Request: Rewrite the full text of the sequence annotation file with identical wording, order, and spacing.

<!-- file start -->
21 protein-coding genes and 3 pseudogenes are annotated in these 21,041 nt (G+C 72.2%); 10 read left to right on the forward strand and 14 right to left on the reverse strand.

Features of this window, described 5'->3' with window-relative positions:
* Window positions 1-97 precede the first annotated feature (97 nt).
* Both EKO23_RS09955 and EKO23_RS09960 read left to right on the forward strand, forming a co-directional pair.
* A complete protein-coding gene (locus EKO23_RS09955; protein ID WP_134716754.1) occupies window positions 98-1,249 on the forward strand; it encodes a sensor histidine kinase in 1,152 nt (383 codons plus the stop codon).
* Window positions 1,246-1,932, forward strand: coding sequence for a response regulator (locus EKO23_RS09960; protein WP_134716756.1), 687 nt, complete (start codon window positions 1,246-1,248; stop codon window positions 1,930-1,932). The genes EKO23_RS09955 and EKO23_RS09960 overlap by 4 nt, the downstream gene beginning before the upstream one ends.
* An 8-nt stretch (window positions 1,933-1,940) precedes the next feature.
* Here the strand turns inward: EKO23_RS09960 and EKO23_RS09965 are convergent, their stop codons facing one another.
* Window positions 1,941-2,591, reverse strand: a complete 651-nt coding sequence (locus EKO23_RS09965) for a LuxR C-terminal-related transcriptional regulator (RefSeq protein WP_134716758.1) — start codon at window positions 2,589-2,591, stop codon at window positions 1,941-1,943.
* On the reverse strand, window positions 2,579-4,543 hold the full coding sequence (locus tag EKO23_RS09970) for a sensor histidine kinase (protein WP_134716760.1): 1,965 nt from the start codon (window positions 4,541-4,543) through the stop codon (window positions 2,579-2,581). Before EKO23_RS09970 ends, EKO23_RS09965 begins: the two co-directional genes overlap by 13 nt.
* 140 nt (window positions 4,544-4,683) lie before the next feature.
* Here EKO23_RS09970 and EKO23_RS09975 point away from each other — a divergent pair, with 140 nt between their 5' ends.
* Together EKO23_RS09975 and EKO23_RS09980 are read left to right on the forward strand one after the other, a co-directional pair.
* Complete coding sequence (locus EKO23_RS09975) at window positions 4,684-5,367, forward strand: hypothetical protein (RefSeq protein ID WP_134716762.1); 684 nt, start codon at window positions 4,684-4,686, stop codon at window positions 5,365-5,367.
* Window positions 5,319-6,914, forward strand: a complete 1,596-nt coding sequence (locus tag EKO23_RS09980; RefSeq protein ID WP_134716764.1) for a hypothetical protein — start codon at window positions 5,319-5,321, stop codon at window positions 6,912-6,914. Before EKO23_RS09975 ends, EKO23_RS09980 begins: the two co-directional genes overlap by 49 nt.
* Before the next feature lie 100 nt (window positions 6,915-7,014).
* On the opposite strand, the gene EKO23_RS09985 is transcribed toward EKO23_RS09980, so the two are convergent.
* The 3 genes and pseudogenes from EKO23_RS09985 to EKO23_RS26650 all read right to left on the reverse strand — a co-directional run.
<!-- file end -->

21 protein-coding genes and 3 pseudogenes are annotated in these 21,041 nt (G+C 72.2%); 10 read left to right on the forward strand and 14 right to left on the reverse strand.

Features of this window, described 5'->3' with window-relative positions:
* Window positions 1-97 precede the first annotated feature (97 nt).
* Both EKO23_RS09955 and EKO23_RS09960 read left to right on the forward strand, forming a co-directional pair.
* A complete protein-coding gene (locus EKO23_RS09955; protein ID WP_134716754.1) occupies window positions 98-1,249 on the forward strand; it encodes a sensor histidine kinase in 1,152 nt (383 codons plus the stop codon).
* Window positions 1,246-1,932, forward strand: coding sequence for a response regulator (locus EKO23_RS09960; protein WP_134716756.1), 687 nt, complete (start codon window positions 1,246-1,248; stop codon window positions 1,930-1,932). The genes EKO23_RS09955 and EKO23_RS09960 overlap by 4 nt, the downstream gene beginning before the upstream one ends.
* An 8-nt stretch (window positions 1,933-1,940) precedes the next feature.
* Here the strand turns inward: EKO23_RS09960 and EKO23_RS09965 are convergent, their stop codons facing one another.
* Window positions 1,941-2,591, reverse strand: a complete 651-nt coding sequence (locus EKO23_RS09965) for a LuxR C-terminal-related transcriptional regulator (RefSeq protein WP_134716758.1) — start codon at window positions 2,589-2,591, stop codon at window positions 1,941-1,943.
* On the reverse strand, window positions 2,579-4,543 hold the full coding sequence (locus tag EKO23_RS09970) for a sensor histidine kinase (protein WP_134716760.1): 1,965 nt from the start codon (window positions 4,541-4,543) through the stop codon (window positions 2,579-2,581). Before EKO23_RS09970 ends, EKO23_RS09965 begins: the two co-directional genes overlap by 13 nt.
* 140 nt (window positions 4,544-4,683) lie before the next feature.
* Here EKO23_RS09970 and EKO23_RS09975 point away from each other — a divergent pair, with 140 nt between their 5' ends.
* Together EKO23_RS09975 and EKO23_RS09980 are read left to right on the forward strand one after the other, a co-directional pair.
* Complete coding sequence (locus EKO23_RS09975) at window positions 4,684-5,367, forward strand: hypothetical protein (RefSeq protein ID WP_134716762.1); 684 nt, start codon at window positions 4,684-4,686, stop codon at window positions 5,365-5,367.
* Window positions 5,319-6,914, forward strand: a complete 1,596-nt coding sequence (locus tag EKO23_RS09980; RefSeq protein ID WP_134716764.1) for a hypothetical protein — start codon at window positions 5,319-5,321, stop codon at window positions 6,912-6,914. Before EKO23_RS09975 ends, EKO23_RS09980 begins: the two co-directional genes overlap by 49 nt.
* Before the next feature lie 100 nt (window positions 6,915-7,014).
* On the opposite strand, the gene EKO23_RS09985 is transcribed toward EKO23_RS09980, so the two are convergent.
* The 3 genes and pseudogenes from EKO23_RS09985 to EKO23_RS26650 all read right to left on the reverse strand — a co-directional run.